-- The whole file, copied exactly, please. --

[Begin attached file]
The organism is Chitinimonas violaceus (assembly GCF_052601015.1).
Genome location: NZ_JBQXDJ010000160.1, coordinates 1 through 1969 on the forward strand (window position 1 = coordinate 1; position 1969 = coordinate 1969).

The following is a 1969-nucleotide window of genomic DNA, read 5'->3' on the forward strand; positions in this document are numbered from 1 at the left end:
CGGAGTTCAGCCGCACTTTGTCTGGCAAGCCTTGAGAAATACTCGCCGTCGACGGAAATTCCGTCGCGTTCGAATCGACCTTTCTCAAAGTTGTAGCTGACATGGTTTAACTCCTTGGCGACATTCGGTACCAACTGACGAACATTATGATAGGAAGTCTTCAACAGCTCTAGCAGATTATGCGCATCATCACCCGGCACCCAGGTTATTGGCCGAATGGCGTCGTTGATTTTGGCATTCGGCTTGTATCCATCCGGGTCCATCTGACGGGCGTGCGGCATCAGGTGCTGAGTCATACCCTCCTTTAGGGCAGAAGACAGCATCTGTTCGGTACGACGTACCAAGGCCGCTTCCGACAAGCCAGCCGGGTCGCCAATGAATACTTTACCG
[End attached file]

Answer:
The organism is Chitinimonas violaceus (assembly GCF_052601015.1).
Genome location: NZ_JBQXDJ010000160.1, coordinates 1 through 1969 on the forward strand (window position 1 = coordinate 1; position 1969 = coordinate 1969).

The following is a 1969-nucleotide window of genomic DNA, read 5'->3' on the forward strand; positions in this document are numbered from 1 at the left end:
CGGAGTTCAGCCGCACTTTGTCTGGCAAGCCTTGAGAAATACTCGCCGTCGACGGAAATTCCGTCGCGTTCGAATCGACCTTTCTCAAAGTTGTAGCTGACATGGTTTAACTCCTTGGCGACATTCGGTACCAACTGACGAACATTATGATAGGAAGTCTTCAACAGCTCTAGCAGATTATGCGCATCATCACCCGGCACCCAGGTTATTGGCCGAATGGCGTCGTTGATTTTGGCATTCGGCTTGTATCCATCCGGGTCCATCTGACGGGCGTGCGGCATCAGGTGCTGAGTCATACCCTCCTTTAGGGCAGAAGACAGCATCTGTTCGGTACGACGTACCAAGGCCGCTTCCGACAAGCCAGCCGGGTCGCCAATGAATACTTTACCG